After becoming successful with chores in our home when we had our eight children and before writing a resource on that topic, we did a survey of a large number of Christian, homeschooling moms. One statistic we garnered from that survey was that about 75% of those women did not feel prepared for their roles as wives, mothers, and homemakers while the other 25% were prepared. Those women said that the presence or absence of chore responsibility growing up made the difference.
You are preparing your children to become mature, responsible adults so I want to encourage you to invest heavily in a chore system in your home and teaching your children how to do those chores. You can’t tell a child to do something and then expect that he will know what and how to do it. They need to have you demonstrate the chore, talking through it as you go and then letting them try it while you are watching.
I wonder if practice is one of the major missing pieces that cause many to fail at their chore system. Recently we heard a reading specialist mention in a talk that dyslexic children can learn to read, but it takes repetition and practice and more repetition and practice – not just for a week, but for months and years.
We want to teach our children their chores and then think they will be off and running with them. That formula leads to disappointment and frustration for Mom, and that was certainly part of my failure with chores and my children in the beginning. How much better it is when we teach the chore, put it on the schedule, and practice the chore with the child for several days, until it is clear the child knows what to do and how to do it.
The next major stumbling block with a chore system is expecting that the chores will be done and done the way we want them done. I once heard someone say: “Don’t expect what you don’t inspect.” It takes time to daily inspect chores that are assigned to children. That means not only do the children have chores in their schedules but mom needs a time in her schedule to inspect them. This puts accountability in the chore system.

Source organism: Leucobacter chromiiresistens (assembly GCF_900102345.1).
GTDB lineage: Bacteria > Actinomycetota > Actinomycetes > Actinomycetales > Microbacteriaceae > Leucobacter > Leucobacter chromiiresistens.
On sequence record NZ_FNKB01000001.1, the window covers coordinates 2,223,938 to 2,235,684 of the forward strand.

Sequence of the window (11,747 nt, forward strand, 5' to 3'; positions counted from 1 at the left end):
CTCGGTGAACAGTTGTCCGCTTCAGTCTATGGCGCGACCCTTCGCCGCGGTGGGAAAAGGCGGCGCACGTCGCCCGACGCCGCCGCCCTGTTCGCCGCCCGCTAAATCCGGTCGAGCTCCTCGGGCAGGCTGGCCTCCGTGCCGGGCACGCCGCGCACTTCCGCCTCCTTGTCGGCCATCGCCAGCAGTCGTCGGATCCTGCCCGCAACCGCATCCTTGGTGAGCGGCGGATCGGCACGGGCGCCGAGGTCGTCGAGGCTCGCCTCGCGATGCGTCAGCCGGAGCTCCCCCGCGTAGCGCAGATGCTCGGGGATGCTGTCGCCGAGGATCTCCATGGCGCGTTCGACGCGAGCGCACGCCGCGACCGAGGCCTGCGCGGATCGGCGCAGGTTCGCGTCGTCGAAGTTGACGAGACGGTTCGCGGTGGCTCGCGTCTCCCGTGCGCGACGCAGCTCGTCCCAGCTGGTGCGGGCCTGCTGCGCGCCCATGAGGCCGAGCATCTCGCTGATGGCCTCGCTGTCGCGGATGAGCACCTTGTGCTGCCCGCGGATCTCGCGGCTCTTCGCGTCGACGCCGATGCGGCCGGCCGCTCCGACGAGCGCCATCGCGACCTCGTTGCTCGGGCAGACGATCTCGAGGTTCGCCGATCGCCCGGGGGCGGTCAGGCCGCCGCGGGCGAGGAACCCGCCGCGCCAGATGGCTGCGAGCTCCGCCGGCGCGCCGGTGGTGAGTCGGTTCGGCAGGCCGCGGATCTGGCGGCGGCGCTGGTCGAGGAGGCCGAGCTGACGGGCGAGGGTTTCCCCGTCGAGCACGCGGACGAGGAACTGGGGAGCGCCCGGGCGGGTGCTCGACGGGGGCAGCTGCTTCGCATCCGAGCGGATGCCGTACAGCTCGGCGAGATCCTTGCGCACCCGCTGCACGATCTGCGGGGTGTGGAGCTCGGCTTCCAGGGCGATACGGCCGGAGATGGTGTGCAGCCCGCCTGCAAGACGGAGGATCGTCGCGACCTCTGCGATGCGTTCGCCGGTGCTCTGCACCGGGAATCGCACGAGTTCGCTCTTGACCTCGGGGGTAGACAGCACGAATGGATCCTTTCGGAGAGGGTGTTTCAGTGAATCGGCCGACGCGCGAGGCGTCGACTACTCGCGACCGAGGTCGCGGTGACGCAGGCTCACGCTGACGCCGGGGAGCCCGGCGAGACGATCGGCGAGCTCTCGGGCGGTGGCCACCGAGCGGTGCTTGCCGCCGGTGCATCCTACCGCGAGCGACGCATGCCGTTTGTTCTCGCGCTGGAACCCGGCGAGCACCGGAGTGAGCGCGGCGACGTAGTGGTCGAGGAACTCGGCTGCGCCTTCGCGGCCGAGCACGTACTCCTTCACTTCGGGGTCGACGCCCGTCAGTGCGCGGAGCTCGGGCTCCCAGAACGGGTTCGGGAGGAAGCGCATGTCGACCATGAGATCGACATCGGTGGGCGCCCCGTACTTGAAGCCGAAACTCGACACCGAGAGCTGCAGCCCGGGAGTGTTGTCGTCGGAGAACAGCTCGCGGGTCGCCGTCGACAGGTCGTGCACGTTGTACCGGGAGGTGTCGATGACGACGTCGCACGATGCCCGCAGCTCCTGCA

If a child isn’t doing his chores or isn’t doing them well, Mom will decide if she needs to go back to teaching the job. Remember the dyslexic reader – repetition. Perhaps more practice with Mom is what will turn it around. On the other hand, it might be that we have moved into a character issue that must be addressed. It could be distractibility, lack of self-discipline, laziness, not paying attention to detail, hurrying, or many others. These are important to work through with your child too. Remember, we are headed for mature, responsible adults – step by step.
Here’s an encouraging story a teenager’s mom shared with me.
“One of my children, who wishes to remain nameless, just said this – I promise, it is an exact quote . . . ‘I’m glad I have to do chores!’
So there you go. It only took 10 years of reinforcement, toil, sweat, tears etc. (on my part, I mean. 🙂 For those of you just starting in the trenches – don’t give up! It pays major dividends! Definitely not easy – what an understatement – but totally worth it!” Sandra
May I encourage you to work on chore system, not just setting it up but teaching, practicing, and inspecting the chores? “It is good for a man that he bear the yoke in his youth” (Lamentations 3:17). While it may seem daunting, it is worth it, and it is never to late to start.
If you need any help with a chore system, I suggest you get Managers of Their Chores. It has facilitated so many families in a successful chore system in their home and the positive outcomes that are desired from it.